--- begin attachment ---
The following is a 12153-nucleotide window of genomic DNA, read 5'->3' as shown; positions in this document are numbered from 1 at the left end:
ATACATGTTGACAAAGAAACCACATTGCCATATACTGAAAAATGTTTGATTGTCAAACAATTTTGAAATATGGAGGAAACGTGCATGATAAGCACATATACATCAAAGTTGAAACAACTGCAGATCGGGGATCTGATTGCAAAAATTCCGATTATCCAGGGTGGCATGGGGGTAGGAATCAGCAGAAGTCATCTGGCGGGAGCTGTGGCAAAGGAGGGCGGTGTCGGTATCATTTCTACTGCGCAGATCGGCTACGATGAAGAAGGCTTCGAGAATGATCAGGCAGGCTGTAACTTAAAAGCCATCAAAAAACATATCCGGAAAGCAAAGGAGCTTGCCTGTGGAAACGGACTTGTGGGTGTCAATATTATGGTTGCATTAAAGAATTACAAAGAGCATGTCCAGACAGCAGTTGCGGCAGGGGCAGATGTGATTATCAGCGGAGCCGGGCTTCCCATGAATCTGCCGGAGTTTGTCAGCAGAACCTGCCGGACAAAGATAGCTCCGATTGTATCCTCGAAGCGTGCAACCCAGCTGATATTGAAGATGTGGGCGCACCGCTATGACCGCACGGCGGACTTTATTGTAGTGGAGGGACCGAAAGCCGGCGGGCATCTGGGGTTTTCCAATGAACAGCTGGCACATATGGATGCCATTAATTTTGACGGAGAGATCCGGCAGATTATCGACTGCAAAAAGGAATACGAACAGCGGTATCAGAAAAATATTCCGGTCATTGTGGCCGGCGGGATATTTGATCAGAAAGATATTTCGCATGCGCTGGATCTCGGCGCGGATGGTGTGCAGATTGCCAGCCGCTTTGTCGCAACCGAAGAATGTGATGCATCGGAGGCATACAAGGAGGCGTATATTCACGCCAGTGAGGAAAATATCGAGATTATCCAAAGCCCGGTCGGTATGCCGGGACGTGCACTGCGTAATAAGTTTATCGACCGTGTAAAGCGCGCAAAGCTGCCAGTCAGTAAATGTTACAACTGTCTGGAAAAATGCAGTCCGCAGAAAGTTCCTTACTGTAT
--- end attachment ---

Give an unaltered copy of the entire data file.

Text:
The following is a 12153-nucleotide window of genomic DNA, read 5'->3' as shown; positions in this document are numbered from 1 at the left end:
ATACATGTTGACAAAGAAACCACATTGCCATATACTGAAAAATGTTTGATTGTCAAACAATTTTGAAATATGGAGGAAACGTGCATGATAAGCACATATACATCAAAGTTGAAACAACTGCAGATCGGGGATCTGATTGCAAAAATTCCGATTATCCAGGGTGGCATGGGGGTAGGAATCAGCAGAAGTCATCTGGCGGGAGCTGTGGCAAAGGAGGGCGGTGTCGGTATCATTTCTACTGCGCAGATCGGCTACGATGAAGAAGGCTTCGAGAATGATCAGGCAGGCTGTAACTTAAAAGCCATCAAAAAACATATCCGGAAAGCAAAGGAGCTTGCCTGTGGAAACGGACTTGTGGGTGTCAATATTATGGTTGCATTAAAGAATTACAAAGAGCATGTCCAGACAGCAGTTGCGGCAGGGGCAGATGTGATTATCAGCGGAGCCGGGCTTCCCATGAATCTGCCGGAGTTTGTCAGCAGAACCTGCCGGACAAAGATAGCTCCGATTGTATCCTCGAAGCGTGCAACCCAGCTGATATTGAAGATGTGGGCGCACCGCTATGACCGCACGGCGGACTTTATTGTAGTGGAGGGACCGAAAGCCGGCGGGCATCTGGGGTTTTCCAATGAACAGCTGGCACATATGGATGCCATTAATTTTGACGGAGAGATCCGGCAGATTATCGACTGCAAAAAGGAATACGAACAGCGGTATCAGAAAAATATTCCGGTCATTGTGGCCGGCGGGATATTTGATCAGAAAGATATTTCGCATGCGCTGGATCTCGGCGCGGATGGTGTGCAGATTGCCAGCCGCTTTGTCGCAACCGAAGAATGTGATGCATCGGAGGCATACAAGGAGGCGTATATTCACGCCAGTGAGGAAAATATCGAGATTATCCAAAGCCCGGTCGGTATGCCGGGACGTGCACTGCGTAATAAGTTTATCGACCGTGTAAAGCGCGCAAAGCTGCCAGTCAGTAAATGTTACAACTGTCTGGAAAAATGCAGTCCGCAGAAAGTTCCTTACTGTAT